What did I break now?
February 15, 2009 6:50 PM   Subscribe

Do I need to replace my CPU or is it something more?

I use an old eMachines T2605 as a media center PC and was wondering today how easy it would be to replace the CPU. I opened up the case, took out the CPU, replaced it and when I tried to turn on the computer, it would turn on for one second (all the fans would turn on too) and then turn off again. I faintly smelled something burning. I tried the power button again to no avail. I can only get the machine to turn on for that one second when I unplug the computer and the red LED on the motherboard goes out then plug it back in again. Upon closer inspection it seems the CPU is the one emitting the burning smell.

Do I only need to replace the CPU? Or do I need to replace the motherboard and PSU? In an unrelated note, if I can just replace the CPU, is it possible to upgrade?
posted by ThirstyEar2 to Computers & Internet (7 answers total)
 
EDIT: It would be helpful if I stated that I don't know what kind of mobo is inside. But it is an AMD AthlonXP 2600+ processor.
posted by ThirstyEar2 at 6:52 PM on February 15, 2009


When you replaced the CPU, did you use a thermal compound (like Arctic Silver) between the CPU and the heatsink? If not, then that's your problem, most likely. And yes, you might've damaged the replacement CPU.
posted by grabbingsand at 6:57 PM on February 15, 2009


A solution ... it is possible that only the replacement CPU suffered and you can go at this again with another replacement CPU, provided you are very careful about your heat issue. I'm not pitching for Arctic Silver, mind you, but they're the first name that comes to my mind and they have PDF'd instructions on how to properly apply compound on your AMD CPU.
posted by grabbingsand at 7:03 PM on February 15, 2009


Its impossible to say whether its the cpu or motherboard or both. I dont understand how it burnt out. Did you forget to put the heatsink back on? Or did you not put it on well enough?

Id just order another CPU and try it. I suggest the same processor. You have a socket A socket. That fastest chip for that is a Athlon XP 3200. Chips that are the fastest for the socket have a premium on them and frankly another 600 mhz isnt going to make any difference for typical use.

Your PC is pretty ancient. On second thought, I wouldnt fix it. You can probably get a new budget motherboard and budget dual core chip that has 4x the performance of the part you are replacing for only 100 dollars more. Pair a cheap Athlon 64 X2 5000 with a new AM2 socket motherboard and you practically have a new computer. Oh your old ram wont work, but RAM is dirt cheap nowadays.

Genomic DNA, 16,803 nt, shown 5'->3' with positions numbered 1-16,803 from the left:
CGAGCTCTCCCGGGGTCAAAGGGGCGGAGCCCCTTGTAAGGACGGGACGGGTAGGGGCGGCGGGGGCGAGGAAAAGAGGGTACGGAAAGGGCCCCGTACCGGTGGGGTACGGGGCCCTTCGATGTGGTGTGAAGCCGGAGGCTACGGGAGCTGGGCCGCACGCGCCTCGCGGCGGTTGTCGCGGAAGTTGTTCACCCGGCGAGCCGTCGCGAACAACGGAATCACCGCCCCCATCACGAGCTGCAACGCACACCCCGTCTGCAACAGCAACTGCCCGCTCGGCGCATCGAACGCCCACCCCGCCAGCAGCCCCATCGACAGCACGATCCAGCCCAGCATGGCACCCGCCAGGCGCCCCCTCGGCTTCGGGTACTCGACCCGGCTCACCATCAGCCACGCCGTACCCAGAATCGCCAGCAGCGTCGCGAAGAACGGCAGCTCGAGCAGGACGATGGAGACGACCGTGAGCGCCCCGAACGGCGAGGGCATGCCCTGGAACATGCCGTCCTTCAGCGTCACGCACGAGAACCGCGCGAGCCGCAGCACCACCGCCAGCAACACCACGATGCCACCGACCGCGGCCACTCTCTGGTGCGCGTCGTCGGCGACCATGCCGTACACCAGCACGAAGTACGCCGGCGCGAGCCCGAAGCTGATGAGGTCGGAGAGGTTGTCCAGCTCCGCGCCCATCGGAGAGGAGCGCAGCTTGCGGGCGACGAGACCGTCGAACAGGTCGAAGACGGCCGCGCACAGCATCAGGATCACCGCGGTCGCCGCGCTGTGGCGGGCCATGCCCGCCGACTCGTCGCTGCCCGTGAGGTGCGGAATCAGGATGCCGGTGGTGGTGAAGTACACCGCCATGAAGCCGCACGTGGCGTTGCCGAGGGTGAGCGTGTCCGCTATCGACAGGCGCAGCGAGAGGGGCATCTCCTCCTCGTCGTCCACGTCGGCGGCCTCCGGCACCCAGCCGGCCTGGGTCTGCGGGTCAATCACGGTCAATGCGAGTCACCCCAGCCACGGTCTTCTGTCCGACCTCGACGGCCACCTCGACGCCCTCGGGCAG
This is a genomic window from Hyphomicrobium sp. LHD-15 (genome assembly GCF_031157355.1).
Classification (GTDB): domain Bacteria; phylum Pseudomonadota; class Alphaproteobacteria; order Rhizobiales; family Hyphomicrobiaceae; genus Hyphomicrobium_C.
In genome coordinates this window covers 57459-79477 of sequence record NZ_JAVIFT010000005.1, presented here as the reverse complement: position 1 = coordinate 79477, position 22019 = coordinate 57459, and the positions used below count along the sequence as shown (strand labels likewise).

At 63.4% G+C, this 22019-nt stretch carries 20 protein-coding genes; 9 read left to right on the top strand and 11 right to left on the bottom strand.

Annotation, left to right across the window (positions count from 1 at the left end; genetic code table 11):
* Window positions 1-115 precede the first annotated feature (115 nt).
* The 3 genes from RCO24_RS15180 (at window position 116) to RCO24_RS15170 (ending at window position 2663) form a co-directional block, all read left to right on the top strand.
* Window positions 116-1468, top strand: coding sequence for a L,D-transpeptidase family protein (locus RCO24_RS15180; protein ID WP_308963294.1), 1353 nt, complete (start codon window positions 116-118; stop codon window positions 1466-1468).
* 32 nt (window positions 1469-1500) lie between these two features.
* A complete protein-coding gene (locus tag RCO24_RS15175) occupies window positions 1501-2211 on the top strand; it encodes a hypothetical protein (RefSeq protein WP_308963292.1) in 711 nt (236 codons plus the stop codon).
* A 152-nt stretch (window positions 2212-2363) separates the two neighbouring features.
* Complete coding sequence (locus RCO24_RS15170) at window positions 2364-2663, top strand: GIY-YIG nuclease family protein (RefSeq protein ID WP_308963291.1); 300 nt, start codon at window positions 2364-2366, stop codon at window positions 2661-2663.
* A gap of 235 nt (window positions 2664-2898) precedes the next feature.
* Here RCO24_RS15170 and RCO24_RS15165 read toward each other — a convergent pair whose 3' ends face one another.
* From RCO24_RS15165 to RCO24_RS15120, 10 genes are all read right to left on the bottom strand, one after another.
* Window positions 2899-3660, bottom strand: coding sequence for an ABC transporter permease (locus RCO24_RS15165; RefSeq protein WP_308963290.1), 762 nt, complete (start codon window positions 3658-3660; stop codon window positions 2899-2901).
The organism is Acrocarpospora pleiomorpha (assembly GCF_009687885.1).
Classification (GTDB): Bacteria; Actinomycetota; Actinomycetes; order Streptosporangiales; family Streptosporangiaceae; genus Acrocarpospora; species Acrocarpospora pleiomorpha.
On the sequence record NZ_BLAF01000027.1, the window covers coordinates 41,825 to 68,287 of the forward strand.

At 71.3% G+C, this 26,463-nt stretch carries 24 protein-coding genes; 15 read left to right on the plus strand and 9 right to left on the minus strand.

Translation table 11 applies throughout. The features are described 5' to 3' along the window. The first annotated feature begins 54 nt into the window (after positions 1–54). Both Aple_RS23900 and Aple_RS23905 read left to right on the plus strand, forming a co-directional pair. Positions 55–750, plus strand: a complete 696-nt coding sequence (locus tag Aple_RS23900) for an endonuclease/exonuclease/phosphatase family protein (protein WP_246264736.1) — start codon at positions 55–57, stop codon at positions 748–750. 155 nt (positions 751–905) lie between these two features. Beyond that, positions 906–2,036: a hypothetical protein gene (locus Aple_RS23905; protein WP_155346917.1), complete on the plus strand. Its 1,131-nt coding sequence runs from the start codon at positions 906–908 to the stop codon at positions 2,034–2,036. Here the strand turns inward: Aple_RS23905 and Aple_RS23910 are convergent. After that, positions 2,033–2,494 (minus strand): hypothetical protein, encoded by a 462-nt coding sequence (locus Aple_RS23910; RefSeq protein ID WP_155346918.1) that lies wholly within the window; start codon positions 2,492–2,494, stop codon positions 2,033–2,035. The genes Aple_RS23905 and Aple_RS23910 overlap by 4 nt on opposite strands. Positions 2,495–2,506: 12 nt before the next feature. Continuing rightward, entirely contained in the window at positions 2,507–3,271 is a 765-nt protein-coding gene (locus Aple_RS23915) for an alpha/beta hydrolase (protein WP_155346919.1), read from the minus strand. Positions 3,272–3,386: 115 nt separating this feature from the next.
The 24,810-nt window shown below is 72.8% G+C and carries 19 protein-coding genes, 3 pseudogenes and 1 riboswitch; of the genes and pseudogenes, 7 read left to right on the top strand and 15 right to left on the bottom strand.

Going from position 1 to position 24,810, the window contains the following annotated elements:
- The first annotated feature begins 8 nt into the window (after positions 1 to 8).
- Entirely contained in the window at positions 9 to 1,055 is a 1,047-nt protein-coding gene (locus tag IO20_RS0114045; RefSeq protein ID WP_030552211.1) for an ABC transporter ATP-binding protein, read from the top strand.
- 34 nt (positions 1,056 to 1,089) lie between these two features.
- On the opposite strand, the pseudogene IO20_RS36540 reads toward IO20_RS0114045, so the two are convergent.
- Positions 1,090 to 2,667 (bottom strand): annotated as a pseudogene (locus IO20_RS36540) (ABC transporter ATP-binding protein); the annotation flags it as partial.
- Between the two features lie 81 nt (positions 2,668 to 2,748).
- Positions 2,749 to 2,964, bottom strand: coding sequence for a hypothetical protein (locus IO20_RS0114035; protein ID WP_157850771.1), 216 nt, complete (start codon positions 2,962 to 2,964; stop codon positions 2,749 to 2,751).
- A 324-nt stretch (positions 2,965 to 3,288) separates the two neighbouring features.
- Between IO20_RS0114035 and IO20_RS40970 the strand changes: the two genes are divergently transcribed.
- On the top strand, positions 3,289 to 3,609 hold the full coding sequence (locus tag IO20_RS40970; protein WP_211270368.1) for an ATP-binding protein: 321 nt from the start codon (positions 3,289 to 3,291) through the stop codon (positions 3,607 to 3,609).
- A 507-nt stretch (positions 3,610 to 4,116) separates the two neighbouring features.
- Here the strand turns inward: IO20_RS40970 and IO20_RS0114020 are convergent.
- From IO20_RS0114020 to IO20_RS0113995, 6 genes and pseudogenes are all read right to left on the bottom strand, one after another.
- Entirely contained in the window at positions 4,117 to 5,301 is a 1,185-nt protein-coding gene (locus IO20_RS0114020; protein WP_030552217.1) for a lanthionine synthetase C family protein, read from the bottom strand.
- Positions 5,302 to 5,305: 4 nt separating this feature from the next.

posted by damn dirty ape at 7:47 PM on February 15, 2009


It highly unlikely that this is from overheating, as the shutdown is happening much too quickly. Anyway, it's not entirely true that thermal compound is necessary for everyday use -- the thermal pad found on every new heat sink is sufficient, unless you expect to over clock. (ThirstyEar2, you did put the heat sink back on, right?)

Try turning on the system without a CPU. The fans & LEDs should turn on, and stay on. If not, the mobo or PSU is dead.

If the system runs OK without the CPU, but is dead with, then yeah, CPU is fried.

As far as upgrades, you need to figure out what mobo you have. Just because a CPU fits int he slot, doesn't mean the BIOS on the mobo can actually support it. A quick Google of "eMachines T2605 mobo" shows some options for upgrades, but you may have to replace both the Mobo & the CPU.
posted by FfejL at 7:59 PM on February 15, 2009


It dosn't sound like there is a replacement CPU, I think when ThirstyEar2 says "took out the CPU, replaced it", he simply means he removed the CPU and then put it back in.

But yeah, "legacy" CPUs can be pretty expensive, but you can get CPU/MOBO combos on newegg pretty cheap. This AM2+ board w/cpu has built in video and goes for $72.
posted by delmoi at 8:01 PM on February 15, 2009


If you put a heatsink fan over the processor, did you connect the fan to the header on the motherboard again? The motherboard may be detecting that there is no CPU fan and will not allow itself to start.

If it is really burned out, then delmoi's suggestion to get a new Mobo, CPU and possibly RAM should allow you to keep the same case and such.
posted by ijoyner at 3:25 PM on February 16, 2009


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